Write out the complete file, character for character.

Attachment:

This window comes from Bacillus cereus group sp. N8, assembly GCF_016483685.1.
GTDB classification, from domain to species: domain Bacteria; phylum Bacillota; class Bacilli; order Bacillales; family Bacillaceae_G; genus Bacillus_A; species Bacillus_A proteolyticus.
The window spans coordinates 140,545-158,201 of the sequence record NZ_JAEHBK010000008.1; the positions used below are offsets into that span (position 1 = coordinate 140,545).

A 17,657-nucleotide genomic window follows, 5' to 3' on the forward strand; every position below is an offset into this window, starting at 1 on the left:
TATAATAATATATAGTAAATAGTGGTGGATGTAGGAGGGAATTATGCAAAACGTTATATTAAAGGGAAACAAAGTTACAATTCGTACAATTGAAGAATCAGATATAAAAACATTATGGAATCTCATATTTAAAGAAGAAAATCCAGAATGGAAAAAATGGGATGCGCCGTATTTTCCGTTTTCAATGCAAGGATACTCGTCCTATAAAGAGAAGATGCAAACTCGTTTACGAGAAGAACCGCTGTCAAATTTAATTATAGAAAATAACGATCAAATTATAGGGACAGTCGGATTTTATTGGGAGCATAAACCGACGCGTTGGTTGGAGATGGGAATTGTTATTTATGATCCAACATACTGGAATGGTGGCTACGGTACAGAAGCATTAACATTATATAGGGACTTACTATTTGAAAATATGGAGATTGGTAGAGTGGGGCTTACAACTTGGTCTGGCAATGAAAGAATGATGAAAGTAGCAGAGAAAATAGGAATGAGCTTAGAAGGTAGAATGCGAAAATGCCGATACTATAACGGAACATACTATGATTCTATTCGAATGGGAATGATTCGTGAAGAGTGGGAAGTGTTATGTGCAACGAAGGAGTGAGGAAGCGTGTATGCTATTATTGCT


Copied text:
This window comes from Bacillus cereus group sp. N8, assembly GCF_016483685.1.
GTDB classification, from domain to species: domain Bacteria; phylum Bacillota; class Bacilli; order Bacillales; family Bacillaceae_G; genus Bacillus_A; species Bacillus_A proteolyticus.
The window spans coordinates 140,545-158,201 of the sequence record NZ_JAEHBK010000008.1; the positions used below are offsets into that span (position 1 = coordinate 140,545).

A 17,657-nucleotide genomic window follows, 5' to 3' on the forward strand; every position below is an offset into this window, starting at 1 on the left:
TATAATAATATATAGTAAATAGTGGTGGATGTAGGAGGGAATTATGCAAAACGTTATATTAAAGGGAAACAAAGTTACAATTCGTACAATTGAAGAATCAGATATAAAAACATTATGGAATCTCATATTTAAAGAAGAAAATCCAGAATGGAAAAAATGGGATGCGCCGTATTTTCCGTTTTCAATGCAAGGATACTCGTCCTATAAAGAGAAGATGCAAACTCGTTTACGAGAAGAACCGCTGTCAAATTTAATTATAGAAAATAACGATCAAATTATAGGGACAGTCGGATTTTATTGGGAGCATAAACCGACGCGTTGGTTGGAGATGGGAATTGTTATTTATGATCCAACATACTGGAATGGTGGCTACGGTACAGAAGCATTAACATTATATAGGGACTTACTATTTGAAAATATGGAGATTGGTAGAGTGGGGCTTACAACTTGGTCTGGCAATGAAAGAATGATGAAAGTAGCAGAGAAAATAGGAATGAGCTTAGAAGGTAGAATGCGAAAATGCCGATACTATAACGGAACATACTATGATTCTATTCGAATGGGAATGATTCGTGAAGAGTGGGAAGTGTTATGTGCAACGAAGGAGTGAGGAAGCGTGTATGCTATTATTGCT